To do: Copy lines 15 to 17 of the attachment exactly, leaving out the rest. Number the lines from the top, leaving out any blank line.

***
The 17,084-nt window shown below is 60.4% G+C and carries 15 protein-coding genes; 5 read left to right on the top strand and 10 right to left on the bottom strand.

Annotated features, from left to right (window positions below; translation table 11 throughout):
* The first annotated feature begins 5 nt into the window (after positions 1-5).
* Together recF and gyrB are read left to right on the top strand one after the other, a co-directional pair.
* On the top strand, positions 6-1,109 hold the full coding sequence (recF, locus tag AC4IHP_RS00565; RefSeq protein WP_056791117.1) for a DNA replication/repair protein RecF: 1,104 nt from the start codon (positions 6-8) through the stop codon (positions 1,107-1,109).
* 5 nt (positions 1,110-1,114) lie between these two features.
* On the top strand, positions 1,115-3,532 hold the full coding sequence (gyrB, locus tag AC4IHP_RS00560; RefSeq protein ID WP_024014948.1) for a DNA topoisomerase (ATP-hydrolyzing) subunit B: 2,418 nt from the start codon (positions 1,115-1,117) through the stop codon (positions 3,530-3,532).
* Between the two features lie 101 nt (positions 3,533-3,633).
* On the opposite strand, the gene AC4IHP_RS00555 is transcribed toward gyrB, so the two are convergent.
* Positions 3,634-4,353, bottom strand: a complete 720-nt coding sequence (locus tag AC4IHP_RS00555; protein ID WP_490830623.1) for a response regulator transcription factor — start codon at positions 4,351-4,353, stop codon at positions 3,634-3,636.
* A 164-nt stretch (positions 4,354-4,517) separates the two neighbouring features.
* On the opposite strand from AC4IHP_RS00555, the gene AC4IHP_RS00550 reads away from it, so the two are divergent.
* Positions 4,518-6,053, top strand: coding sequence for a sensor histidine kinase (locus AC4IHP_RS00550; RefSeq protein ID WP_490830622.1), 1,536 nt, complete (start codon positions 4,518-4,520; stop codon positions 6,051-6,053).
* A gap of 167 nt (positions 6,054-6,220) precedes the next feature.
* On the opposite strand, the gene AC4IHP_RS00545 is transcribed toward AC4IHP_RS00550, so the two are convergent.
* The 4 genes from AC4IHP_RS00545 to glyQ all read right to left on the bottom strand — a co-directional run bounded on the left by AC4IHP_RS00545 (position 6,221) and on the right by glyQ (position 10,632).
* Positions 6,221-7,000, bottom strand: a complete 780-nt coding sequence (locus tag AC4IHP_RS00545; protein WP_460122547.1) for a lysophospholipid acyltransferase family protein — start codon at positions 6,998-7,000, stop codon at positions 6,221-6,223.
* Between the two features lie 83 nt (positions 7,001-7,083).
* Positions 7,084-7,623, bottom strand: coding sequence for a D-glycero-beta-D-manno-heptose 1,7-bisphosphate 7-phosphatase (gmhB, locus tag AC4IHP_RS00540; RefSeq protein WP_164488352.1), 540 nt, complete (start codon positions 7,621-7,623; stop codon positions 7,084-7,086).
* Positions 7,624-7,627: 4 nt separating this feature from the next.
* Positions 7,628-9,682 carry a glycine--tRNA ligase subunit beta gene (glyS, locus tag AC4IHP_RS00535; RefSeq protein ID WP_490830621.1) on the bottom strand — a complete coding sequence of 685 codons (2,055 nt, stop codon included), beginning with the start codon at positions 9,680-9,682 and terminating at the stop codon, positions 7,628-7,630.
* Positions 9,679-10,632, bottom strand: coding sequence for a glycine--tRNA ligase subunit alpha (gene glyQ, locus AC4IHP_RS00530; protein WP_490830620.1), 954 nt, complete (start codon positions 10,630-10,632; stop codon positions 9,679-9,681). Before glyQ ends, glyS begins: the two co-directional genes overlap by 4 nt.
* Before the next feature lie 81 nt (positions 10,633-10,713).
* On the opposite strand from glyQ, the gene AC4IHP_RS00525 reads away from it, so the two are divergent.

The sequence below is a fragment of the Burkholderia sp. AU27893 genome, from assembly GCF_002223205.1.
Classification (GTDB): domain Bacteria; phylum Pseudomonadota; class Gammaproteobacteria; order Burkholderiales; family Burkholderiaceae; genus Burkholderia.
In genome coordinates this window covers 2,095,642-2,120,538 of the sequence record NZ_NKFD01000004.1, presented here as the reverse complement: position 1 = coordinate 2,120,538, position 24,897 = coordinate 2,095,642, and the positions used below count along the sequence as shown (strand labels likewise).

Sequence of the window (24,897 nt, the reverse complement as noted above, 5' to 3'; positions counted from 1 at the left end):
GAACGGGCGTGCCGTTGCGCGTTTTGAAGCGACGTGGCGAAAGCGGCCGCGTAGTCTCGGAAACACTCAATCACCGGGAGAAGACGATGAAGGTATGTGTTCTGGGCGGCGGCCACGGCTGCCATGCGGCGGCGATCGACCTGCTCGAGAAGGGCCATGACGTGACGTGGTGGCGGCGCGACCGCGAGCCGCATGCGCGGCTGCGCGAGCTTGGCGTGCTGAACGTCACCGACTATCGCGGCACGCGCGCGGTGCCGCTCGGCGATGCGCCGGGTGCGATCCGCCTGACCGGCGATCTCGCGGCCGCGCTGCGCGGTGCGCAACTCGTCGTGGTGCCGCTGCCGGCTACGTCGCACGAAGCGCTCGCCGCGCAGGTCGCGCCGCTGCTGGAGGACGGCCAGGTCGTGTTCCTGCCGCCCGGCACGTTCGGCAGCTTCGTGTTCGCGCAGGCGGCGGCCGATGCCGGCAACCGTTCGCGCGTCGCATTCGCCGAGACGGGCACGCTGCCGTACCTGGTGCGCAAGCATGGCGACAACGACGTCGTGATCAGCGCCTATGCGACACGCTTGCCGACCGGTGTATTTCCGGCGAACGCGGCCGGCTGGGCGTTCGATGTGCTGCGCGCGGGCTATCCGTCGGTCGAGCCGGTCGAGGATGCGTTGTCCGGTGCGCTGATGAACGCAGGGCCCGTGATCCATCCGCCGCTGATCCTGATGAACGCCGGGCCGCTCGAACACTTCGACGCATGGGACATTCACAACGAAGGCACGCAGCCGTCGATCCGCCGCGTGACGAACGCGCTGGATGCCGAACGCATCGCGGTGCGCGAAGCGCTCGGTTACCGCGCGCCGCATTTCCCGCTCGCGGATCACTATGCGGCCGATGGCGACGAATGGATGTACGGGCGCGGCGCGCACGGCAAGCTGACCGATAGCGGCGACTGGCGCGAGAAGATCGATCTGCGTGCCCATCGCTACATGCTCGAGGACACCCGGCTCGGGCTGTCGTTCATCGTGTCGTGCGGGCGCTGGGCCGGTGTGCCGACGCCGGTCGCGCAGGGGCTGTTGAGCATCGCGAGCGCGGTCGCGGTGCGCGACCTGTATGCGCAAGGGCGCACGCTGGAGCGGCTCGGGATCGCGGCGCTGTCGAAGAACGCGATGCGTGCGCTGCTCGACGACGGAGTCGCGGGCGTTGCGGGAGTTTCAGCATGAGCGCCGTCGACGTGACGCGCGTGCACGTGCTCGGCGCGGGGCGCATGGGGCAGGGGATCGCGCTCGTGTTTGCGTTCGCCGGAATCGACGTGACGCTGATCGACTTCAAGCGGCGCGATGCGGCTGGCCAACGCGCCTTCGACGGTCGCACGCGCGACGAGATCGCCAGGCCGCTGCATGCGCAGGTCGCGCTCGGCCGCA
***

* On the opposite strand, the gene AC4IHP_RS00545 is transcribed toward AC4IHP_RS00550, so the two are convergent.
* The 4 genes from AC4IHP_RS00545 to glyQ all read right to left on the bottom strand — a co-directional run bounded on the left by AC4IHP_RS00545 (position 6,221) and on the right by glyQ (position 10,632).
* Positions 6,221-7,000, bottom strand: a complete 780-nt coding sequence (locus tag AC4IHP_RS00545; protein WP_460122547.1) for a lysophospholipid acyltransferase family protein — start codon at positions 6,998-7,000, stop codon at positions 6,221-6,223.